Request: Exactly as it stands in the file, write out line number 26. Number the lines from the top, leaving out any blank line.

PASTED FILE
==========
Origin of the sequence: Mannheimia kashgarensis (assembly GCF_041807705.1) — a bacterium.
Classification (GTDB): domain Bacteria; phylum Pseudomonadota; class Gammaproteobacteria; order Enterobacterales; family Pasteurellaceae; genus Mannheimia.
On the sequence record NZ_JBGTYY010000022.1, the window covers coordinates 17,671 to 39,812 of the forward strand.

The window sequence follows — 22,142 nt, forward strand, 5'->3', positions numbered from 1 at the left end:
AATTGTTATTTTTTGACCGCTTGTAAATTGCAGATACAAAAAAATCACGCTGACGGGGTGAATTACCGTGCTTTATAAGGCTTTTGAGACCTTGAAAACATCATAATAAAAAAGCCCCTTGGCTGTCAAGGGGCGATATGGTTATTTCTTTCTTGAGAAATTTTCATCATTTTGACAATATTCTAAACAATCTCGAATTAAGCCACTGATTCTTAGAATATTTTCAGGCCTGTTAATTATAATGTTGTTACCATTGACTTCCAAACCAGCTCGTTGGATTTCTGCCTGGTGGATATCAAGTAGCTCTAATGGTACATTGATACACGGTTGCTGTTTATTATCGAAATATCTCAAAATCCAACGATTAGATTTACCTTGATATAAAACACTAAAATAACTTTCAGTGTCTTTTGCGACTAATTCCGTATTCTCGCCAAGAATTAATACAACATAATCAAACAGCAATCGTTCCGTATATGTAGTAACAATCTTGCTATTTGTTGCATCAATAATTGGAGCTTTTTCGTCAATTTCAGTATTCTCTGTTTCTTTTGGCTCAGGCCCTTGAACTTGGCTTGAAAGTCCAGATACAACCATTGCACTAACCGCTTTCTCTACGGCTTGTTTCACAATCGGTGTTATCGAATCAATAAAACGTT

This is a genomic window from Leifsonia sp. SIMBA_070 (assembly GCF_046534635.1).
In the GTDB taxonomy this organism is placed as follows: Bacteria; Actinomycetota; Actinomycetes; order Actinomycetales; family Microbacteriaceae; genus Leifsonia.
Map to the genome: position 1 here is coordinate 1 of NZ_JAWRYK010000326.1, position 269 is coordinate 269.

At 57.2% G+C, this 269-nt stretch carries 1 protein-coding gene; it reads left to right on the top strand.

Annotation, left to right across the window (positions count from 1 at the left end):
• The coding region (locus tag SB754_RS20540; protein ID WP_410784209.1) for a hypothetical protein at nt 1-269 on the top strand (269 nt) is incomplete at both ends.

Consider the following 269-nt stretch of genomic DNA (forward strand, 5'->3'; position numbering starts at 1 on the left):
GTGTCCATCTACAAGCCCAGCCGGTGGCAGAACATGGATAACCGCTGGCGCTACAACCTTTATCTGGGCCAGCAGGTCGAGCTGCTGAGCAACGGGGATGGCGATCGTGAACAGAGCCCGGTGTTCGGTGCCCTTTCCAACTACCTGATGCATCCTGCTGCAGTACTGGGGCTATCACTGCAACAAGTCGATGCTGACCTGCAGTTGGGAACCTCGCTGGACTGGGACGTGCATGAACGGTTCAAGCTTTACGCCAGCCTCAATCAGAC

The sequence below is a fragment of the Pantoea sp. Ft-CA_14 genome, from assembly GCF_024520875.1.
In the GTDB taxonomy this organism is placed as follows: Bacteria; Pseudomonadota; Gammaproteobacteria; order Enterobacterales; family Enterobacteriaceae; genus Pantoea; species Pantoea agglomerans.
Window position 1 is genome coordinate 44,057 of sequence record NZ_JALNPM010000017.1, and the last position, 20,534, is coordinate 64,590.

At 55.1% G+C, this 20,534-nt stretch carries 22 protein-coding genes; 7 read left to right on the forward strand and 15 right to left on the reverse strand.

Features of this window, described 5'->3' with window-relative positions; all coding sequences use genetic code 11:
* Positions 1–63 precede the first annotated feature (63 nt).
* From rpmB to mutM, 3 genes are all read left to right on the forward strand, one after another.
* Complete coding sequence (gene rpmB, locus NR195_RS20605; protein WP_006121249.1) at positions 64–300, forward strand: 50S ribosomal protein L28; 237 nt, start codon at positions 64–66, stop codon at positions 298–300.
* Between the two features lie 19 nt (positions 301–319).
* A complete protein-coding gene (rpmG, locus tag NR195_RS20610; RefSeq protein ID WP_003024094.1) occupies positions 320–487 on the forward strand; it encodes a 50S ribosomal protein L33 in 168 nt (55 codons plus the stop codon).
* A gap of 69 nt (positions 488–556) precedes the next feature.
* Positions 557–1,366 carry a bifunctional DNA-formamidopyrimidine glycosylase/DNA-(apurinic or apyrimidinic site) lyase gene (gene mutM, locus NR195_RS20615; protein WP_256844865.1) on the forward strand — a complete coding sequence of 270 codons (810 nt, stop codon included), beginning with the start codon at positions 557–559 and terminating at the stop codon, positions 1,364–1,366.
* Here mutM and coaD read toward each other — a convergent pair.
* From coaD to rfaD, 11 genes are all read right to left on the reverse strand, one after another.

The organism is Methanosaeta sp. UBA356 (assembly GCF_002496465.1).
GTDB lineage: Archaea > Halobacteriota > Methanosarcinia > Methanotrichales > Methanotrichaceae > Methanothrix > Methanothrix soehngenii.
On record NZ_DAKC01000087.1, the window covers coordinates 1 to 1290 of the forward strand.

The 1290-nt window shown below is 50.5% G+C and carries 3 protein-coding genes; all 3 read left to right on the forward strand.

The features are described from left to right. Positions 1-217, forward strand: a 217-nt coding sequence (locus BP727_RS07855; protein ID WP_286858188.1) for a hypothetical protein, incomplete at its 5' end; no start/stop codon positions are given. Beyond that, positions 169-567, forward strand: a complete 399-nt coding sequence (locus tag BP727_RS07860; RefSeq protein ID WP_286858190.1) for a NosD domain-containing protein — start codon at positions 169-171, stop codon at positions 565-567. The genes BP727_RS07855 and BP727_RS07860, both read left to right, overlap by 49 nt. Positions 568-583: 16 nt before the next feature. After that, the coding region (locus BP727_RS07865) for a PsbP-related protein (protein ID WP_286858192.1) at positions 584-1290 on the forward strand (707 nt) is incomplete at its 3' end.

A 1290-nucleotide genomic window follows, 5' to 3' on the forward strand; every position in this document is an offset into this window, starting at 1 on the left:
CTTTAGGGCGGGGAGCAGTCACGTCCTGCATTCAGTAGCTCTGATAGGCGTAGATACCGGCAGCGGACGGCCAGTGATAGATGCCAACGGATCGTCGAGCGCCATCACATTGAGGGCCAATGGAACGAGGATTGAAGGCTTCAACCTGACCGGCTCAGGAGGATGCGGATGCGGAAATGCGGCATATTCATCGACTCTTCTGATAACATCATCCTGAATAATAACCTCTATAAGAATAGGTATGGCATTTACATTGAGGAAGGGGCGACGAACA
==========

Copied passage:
* Here mutM and coaD read toward each other — a convergent pair.